You see, your Christian faith does not operate in the realm of possibilities. Sure we have Christian hope of eternal life in the future, but mark this – eternal life is not something that is a possibility for you. It is not on a bucket list of things you need to get done. Eternal life is not something you need to complete or accomplish. If it were, well…. it would not be an inheritance.   You see, you do not accomplish or earn an inheritance. If you did, it would not be an inheritance. Instead, inheritances are given to you – an inheritance is essentially yours in the present, even though it is not fully received.  

But back to our point. Jesus did not say, “And so, it begins.”  And the reason why? At the cross, Christ finished it all.  

Again, when Jesus said the words, “It is finished,” these words were not said in a mood of possibility - “You can finish it.”  Furthermore, He did not say these words to get you and me to look away from the past to the future - “It will be finished.”  And finally, He did not say these words as a mission and vision statement - “Finish it!” No, Jesus said, “It is finished.”  He said these words clearly and confidently so that His church would live on His accomplishments and not be driven by foolish goose chases of new beginnings.  

You see, Jesus never does a ‘new thing.’  He did an old thing – He bled and died on a Roman cross. He bled and died, not to start something new that we would have to finish and complete. But rather, He bled and died to finish everything for you and me.  

Baptized Saints, hear this loud and clear! Christ bled and died to finish God’s wrath against you. He bled and died to finish sin's condemnation towards you. He bled and died to defeat the Devil for you. He did what He did on the cross because it is what you and I need.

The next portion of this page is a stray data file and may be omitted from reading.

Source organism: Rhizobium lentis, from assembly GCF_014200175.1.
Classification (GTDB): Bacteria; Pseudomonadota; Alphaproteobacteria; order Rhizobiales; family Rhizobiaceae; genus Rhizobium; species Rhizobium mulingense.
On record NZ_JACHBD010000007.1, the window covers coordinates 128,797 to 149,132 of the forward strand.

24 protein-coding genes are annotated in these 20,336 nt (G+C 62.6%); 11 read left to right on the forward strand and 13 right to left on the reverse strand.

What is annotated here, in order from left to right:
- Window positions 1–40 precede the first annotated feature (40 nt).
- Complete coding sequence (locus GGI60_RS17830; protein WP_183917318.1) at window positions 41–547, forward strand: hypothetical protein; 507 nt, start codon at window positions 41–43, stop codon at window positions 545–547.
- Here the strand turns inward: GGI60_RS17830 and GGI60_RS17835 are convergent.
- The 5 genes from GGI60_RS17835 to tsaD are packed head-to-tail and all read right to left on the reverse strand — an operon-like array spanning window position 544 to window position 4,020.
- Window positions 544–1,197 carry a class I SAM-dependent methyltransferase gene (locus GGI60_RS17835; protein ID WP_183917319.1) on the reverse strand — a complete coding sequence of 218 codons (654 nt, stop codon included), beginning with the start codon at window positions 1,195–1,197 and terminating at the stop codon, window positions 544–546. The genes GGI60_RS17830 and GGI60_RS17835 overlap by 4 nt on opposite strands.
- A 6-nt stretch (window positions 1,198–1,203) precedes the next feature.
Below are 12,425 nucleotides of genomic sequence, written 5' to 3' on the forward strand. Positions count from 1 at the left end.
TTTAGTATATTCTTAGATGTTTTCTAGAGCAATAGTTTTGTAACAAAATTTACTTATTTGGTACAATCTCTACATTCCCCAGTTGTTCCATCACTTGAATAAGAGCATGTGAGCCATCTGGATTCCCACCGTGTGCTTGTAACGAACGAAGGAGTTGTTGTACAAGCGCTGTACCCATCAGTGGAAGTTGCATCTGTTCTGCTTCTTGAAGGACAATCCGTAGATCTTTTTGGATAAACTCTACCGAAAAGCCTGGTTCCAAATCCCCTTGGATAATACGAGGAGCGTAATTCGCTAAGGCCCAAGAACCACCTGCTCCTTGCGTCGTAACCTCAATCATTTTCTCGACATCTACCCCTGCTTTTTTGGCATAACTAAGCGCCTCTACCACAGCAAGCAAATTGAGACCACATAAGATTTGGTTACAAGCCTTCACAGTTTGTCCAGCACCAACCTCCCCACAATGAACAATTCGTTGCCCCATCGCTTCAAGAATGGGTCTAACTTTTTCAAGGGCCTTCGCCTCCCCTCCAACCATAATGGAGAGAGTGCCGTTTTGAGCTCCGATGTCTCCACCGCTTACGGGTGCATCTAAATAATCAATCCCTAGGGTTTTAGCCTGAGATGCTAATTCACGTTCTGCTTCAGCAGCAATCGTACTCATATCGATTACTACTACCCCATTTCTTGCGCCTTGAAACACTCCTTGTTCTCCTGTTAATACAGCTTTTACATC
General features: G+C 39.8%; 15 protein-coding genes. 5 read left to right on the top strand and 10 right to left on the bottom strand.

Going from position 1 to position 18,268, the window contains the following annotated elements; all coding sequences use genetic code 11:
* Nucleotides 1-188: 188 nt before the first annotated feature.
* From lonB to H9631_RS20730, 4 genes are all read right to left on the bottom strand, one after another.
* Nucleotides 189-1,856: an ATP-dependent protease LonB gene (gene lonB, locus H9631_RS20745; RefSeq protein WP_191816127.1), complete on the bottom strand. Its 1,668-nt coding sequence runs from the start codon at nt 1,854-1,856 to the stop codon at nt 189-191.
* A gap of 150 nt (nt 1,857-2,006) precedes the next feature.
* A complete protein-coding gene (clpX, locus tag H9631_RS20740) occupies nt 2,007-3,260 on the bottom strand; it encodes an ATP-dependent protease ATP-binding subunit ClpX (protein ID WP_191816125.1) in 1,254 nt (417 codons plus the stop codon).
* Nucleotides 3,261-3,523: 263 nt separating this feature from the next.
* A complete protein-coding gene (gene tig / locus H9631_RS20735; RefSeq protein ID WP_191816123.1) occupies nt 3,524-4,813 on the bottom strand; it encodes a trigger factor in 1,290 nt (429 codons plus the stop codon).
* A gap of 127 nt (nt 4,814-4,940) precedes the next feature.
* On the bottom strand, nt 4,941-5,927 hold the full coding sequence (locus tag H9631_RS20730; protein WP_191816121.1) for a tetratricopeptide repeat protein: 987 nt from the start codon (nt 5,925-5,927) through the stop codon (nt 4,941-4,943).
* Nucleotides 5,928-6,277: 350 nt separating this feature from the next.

And so, unlike all the ways we steered away from yesterday’s accomplishments to new beginnings, Christianity is the exact opposite. Sure, we look forward to the resurrection and eternal life, but we only do so because of what Christ did in the past. And what He did in the past is not some incomplete or half-baked atonement. What He did on the cross was not a 10% down payment, meaning that the remaining balance is due later. There is nothing that you – as Christ’s Church – needs to do about forgiveness, life, and salvation. You can’t add to something that is finished. You can’t improve something that is complete. You can’t expand something that is done.  

As a Christian, this means that you live on yesterday’s accomplishments – what Christ actually did at Mt. Calvary. As a Christian, your faith does not draw strength from what you will accomplish, what you will earn, or what you may complete in the future. But instead, the past actually props you up for eternity. What Jesus finished actually lasts because Jesus lasts. 

And so, this Good Friday evening, hear the words of Jesus yet again.  



“It. Is. Finished.” 

Hear this! Jesus finished it all for you. Nothing left out. Nothing left undone. Nothing incomplete. No additional signs. No commas. No sequels. No ‘to be continued-s.’  Everything is done – for you, for His shed blood was entirely sufficient.       

It. Is. Finished – for you.  

In the name of Jesus. Amen.